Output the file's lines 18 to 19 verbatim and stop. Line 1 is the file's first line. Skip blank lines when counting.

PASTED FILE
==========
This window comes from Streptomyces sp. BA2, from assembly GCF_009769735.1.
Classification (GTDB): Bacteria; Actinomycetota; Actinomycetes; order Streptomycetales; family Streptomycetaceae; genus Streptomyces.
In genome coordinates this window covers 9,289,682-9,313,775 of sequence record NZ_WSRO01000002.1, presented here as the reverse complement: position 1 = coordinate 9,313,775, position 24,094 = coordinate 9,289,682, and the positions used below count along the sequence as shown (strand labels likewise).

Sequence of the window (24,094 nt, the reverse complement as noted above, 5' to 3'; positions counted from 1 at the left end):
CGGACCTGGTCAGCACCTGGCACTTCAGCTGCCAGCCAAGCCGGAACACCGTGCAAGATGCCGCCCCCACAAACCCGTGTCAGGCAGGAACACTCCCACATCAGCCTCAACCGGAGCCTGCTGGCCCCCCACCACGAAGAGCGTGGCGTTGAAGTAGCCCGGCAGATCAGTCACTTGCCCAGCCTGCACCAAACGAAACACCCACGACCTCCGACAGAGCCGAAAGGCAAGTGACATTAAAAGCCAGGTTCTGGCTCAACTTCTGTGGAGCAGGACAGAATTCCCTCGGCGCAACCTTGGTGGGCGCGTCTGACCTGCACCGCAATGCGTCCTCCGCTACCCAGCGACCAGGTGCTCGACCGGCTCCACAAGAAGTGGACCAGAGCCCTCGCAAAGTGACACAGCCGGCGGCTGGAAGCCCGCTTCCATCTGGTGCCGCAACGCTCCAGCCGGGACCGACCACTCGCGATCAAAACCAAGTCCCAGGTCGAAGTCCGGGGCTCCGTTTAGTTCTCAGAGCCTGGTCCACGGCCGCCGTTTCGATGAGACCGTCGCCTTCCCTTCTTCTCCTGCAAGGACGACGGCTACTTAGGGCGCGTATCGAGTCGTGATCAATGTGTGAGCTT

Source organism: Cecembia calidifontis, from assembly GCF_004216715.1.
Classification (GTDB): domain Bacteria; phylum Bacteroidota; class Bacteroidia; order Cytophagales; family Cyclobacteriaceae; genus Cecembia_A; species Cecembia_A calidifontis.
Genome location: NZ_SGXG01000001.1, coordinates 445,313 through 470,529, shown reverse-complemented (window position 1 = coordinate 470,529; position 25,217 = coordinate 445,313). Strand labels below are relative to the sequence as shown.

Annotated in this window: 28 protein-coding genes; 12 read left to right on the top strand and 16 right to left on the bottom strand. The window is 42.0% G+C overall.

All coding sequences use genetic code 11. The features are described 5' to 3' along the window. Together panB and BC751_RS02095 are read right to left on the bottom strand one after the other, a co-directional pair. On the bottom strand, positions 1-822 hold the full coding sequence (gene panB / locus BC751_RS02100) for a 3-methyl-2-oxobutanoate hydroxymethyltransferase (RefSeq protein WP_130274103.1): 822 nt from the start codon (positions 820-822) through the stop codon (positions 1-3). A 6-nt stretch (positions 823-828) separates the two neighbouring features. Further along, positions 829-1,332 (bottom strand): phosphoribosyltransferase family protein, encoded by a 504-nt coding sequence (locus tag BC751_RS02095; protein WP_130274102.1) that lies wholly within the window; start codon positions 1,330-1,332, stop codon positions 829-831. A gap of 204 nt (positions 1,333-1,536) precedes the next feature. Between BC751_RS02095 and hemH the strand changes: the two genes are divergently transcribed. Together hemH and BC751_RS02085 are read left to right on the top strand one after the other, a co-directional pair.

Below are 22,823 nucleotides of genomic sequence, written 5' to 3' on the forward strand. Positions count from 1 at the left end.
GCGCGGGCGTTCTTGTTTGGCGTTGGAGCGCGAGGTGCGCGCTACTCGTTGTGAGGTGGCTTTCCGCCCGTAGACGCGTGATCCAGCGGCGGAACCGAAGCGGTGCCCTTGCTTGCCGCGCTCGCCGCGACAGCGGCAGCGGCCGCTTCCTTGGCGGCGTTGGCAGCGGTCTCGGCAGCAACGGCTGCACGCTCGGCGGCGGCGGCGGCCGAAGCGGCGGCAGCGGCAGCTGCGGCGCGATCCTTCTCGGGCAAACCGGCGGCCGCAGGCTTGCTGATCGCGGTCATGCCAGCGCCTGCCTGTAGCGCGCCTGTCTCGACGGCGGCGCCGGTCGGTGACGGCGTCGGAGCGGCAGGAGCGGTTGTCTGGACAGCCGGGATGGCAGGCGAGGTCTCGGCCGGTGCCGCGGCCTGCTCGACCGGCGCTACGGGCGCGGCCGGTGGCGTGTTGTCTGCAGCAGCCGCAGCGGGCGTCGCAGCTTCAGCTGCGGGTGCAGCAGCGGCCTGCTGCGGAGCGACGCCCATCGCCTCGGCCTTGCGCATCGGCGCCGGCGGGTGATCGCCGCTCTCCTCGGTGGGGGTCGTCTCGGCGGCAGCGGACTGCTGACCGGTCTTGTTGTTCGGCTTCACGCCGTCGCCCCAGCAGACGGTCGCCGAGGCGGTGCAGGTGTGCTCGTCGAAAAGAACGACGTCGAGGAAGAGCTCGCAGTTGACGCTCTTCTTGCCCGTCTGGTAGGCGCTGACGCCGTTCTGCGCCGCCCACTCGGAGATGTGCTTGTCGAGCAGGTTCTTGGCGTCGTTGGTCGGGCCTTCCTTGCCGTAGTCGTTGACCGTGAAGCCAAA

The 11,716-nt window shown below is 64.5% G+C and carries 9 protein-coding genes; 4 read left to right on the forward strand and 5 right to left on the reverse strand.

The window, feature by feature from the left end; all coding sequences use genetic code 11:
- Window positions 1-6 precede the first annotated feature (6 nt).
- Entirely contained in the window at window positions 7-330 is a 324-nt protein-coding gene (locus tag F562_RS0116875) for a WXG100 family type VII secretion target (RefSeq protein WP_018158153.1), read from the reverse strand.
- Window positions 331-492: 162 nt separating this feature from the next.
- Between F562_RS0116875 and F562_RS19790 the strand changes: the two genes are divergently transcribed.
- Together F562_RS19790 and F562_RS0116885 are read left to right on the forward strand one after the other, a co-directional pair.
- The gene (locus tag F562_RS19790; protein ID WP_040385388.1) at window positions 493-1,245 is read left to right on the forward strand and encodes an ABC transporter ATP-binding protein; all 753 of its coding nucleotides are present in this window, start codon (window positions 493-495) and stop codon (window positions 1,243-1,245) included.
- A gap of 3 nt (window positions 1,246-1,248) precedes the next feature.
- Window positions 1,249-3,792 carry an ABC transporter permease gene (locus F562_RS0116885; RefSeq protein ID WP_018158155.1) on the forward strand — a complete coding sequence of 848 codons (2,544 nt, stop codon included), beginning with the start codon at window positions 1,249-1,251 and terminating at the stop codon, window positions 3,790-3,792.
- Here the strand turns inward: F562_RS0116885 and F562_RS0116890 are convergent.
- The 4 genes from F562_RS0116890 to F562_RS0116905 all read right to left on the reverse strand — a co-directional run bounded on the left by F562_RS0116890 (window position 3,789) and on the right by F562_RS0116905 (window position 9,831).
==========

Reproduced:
- Between F562_RS0116875 and F562_RS19790 the strand changes: the two genes are divergently transcribed.
- Together F562_RS19790 and F562_RS0116885 are read left to right on the forward strand one after the other, a co-directional pair.